arrow Log In to View Account     |      
HOME
Johns Hopkins Medicine
Hopkins Logo


Disclaimer: CME certification for these activities has expired. All information is pertinent to the timeframe in which it was released.


Diabetic Microvascular Complications: The Role Of The Family Physician In Diagnosis And Management


GOAL
To provide primary care physicians with the most recent developments regarding the
diagnosis and treatment of diabetic microvascular complications.

TARGET AUDIENCE
This activity is designed for primary care physicians. No prerequisites required.

LEARNING OBJECTIVES
The Johns Hopkins University School of Medicine takes responsibility for the content,
quality, and scientific integrity of this CME activity. At the conclusion of this activity,
participants should be able to:

  • Understand the basic pathophysiology underlying diabetic microvascular complications.
  • Develop strategies for the early detection and treatment of diabetic retinopathy.
  • Review the various methods of screening for and diagnosing diabetic peripheral
    neuropathy (DPN), as well as therapeutic options for DPN management.
  • Develop an understanding of the importance of screening and of treatment options in diabetic nephropathy.
  • Compare current reactive and symptomatic treatment modalities to new pathway-
    specific targeted treatments for diabetic microvascular complications.
  • Establish the family physician as an integral member of an interdisciplinary team of
    specialists including ophthalmologists, neurologists, and nephrologists.

ACCREDITATION STATEMENT
The Johns Hopkins University School of Medicine is accredited by the Accreditation Council for Continuing Medical Education to provide continuing medical education for physicians.

CREDIT DESIGNATION STATEMENT
The Johns Hopkins University School of Medicine designates this educational activity for
a maximum of 2 category 1 credits toward the AMA Physician's Recognition Award.
Each physician should claim only those credits that he/she actually spent in the activity.

The estimated time to complete this educational activity:  2 hours.

Release date: April 15, 2005. Expiration date: April 15, 2007.

DISCLAIMER STATEMENT
The opinions and recommendations expressed by faculty and other experts whose input is included in this program are their own. This enduring material is produced for educational purposes only. Use of Johns Hopkins University School of Medicine name implies review of educational format, design, and approach. Please review the complete prescribing information of specific drugs or combinations of drugs, including indications, contraindications, warnings, and adverse effects, before administering pharmacologic therapy to patients.

This program is supported by an educational grant from Eli Lilly and Company.

Full Disclosure Policy Affecting CME Activities:
As a provider accredited by the Accreditation Council for Continuing Medical Education (ACCME), it is the policy of Johns Hopkins University School of Medicine to require the disclosure of the existence of any significant financial interest or any other relationship a faculty member or a sponsor has with the manufacturer(s) of any commercial product(s) discussed in an educational presentation. The Program Directors and Participating Faculty reported the following:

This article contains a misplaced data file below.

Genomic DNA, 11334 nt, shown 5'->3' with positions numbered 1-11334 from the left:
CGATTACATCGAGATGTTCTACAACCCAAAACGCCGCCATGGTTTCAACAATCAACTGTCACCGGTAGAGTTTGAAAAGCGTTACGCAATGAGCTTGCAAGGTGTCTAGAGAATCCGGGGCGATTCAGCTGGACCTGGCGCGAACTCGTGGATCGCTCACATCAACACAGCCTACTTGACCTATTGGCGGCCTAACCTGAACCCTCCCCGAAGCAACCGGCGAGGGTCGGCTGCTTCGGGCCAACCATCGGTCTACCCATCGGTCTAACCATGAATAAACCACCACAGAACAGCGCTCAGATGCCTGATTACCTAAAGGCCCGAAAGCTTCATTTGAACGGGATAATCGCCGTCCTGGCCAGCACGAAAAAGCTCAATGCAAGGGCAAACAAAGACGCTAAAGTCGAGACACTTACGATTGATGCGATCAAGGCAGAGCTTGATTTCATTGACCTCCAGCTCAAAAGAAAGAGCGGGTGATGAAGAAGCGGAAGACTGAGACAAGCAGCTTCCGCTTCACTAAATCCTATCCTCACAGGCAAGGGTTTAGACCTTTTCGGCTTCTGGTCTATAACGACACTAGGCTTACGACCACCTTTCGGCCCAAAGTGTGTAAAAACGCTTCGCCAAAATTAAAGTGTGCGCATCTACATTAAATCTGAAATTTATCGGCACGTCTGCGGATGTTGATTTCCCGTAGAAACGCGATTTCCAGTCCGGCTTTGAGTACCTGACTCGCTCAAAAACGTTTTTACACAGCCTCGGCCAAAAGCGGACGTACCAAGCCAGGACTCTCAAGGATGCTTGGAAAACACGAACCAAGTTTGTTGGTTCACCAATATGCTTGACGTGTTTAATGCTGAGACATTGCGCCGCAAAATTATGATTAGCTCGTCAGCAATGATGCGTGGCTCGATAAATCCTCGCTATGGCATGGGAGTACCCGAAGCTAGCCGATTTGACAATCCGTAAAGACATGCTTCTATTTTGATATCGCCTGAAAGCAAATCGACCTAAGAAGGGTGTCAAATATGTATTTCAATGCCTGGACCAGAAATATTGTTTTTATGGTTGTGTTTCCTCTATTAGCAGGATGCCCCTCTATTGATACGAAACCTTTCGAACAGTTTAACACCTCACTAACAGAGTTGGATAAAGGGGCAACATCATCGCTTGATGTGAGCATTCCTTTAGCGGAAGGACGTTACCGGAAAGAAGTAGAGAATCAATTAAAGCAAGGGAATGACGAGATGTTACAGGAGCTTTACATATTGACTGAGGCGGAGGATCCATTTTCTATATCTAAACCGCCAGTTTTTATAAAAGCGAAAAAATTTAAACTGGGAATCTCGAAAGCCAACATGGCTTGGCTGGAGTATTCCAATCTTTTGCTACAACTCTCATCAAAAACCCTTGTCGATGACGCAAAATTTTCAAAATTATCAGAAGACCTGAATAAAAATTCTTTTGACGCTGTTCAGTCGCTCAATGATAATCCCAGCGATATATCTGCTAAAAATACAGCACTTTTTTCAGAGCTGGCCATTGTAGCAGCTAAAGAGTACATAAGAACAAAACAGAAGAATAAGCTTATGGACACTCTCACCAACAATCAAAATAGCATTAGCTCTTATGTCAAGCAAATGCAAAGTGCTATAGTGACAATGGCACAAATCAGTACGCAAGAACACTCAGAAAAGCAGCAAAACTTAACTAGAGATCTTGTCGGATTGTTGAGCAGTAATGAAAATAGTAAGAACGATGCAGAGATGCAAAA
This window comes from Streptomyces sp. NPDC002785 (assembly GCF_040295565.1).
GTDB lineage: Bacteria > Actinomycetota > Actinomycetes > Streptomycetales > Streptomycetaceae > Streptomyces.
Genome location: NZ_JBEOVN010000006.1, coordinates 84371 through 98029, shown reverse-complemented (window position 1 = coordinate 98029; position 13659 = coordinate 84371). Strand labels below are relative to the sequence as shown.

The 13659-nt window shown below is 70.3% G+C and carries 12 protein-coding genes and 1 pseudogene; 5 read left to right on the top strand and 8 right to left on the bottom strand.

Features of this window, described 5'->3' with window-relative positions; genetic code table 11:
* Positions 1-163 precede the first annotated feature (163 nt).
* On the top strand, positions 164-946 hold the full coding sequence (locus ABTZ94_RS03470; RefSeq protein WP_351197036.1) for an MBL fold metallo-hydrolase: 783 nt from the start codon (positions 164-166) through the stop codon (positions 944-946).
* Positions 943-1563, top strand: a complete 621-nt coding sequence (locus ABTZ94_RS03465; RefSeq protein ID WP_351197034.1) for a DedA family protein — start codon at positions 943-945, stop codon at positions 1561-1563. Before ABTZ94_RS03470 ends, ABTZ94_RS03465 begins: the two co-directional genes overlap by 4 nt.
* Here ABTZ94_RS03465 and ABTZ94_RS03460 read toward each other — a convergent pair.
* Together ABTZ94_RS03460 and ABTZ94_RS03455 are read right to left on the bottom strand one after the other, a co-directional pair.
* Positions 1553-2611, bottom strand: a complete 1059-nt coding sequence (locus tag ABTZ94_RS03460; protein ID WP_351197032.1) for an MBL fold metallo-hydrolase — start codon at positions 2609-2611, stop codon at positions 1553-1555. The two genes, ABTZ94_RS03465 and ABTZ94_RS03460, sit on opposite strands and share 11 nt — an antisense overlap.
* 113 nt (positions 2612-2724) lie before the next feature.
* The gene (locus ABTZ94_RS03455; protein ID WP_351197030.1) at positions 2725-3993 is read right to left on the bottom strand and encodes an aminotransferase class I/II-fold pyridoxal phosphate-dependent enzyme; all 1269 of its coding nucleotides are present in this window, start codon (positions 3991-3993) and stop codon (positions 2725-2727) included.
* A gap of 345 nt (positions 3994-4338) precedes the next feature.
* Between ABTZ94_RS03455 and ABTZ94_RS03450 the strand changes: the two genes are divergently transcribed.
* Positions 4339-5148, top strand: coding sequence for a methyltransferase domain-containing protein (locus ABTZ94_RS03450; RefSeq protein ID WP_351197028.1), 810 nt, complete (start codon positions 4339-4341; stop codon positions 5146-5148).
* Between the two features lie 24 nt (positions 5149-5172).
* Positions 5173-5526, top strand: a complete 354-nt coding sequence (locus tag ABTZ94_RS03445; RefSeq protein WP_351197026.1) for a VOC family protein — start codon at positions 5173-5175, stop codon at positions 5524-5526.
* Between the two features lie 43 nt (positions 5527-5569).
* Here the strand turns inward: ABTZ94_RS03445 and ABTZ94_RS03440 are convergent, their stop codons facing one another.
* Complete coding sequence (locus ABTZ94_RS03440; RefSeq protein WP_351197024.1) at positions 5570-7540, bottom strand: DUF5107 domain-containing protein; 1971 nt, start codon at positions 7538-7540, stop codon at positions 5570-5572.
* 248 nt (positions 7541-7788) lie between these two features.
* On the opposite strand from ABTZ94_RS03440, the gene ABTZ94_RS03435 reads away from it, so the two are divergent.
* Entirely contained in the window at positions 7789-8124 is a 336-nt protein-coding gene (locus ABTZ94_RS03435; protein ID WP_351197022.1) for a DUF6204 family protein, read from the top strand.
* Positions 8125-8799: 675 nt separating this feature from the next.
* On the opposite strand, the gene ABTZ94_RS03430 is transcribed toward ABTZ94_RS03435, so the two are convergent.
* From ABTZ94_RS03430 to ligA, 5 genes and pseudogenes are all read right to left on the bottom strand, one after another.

PROGRAM DIRECTORS

Neil Brooks, MD
Medical Director
Vernon Manor Health Care Center
Vernon, Connecticut
Dr Brook reports serving as a consultant to Eli Lilly and company, EyeTel Imaging, Inc, and Sepracor Inc.

Simeon Margolis, MD, PhD
Professor
Department of Medicine
Division of Endocrinology
Johns Hopkins University School of Medicine
Baltimore, Maryland
Dr Margolis reports having no significant financial or advisory relationship with corporate organizations related to this activity.

PARTICIPATING FACULTY

Mohamed G. Atta, MD
Assistant Professor of Medicine
Division of Nephrology
Johns Hopkins University School of Medicine
Baltimore, Maryland
Dr Atta reports serving as a consultant to Ortho Biotech Products, LP and Scios Inc; and receiving honoraria from Amgen Inc, Eli Lilly and Company, Ortho Biotech Products, LP, Pfizer Inc, Scantibodies Laboratory, Inc, and Scios Inc.

Vera Bril, MD, PhD, FRCP
Professor of Medicine
Division of Neurology
Toronto General Hospital
University Health Network
University of Toronto
Toronto, Ontario, Canada
Dr Bril reports receiving grants/research support, serving as a consultant to, and receiving honoraria from Eli Lilly and Company.

Ronald Klein, MD, MPH
Professor
Department of Ophthalmology and Visual Sciences
University of Wisconsin Medical School
Madison, Wisconsin
Dr Klein reports serving as a consultant to and receiving honoraria from AstraZeneca LP and Eli Lilly and Company.


Notice: The audience is advised that an article in this CME activity may contain reference(s) to unlabeled or unapproved uses of drugs or devices.

Dr Bril—carbamazepine, epalrestat, fidarestat, gabapentin, oxycodone, ranirestat, ruboxistaurin, topiramate, tramadol.

All other faculty have indicated that they have not referenced unlabeled/unapproved uses of drugs or devices.

Advanced Studies in Medicine provides disclosure information from contributing authors, lead presenters, and participating faculty. Advanced Studies in Medicine does not provide disclosure information from authors of abstracts and poster presentations. The reader shall be advised that these contributors may or may not maintain financial relationships with pharmaceutical companies.

Diabetic Microvascular Complications: The Role Of The Family Physician In Diagnosis And Management
Simeon Margolis, MD, PhD* and Neil Brooks, MD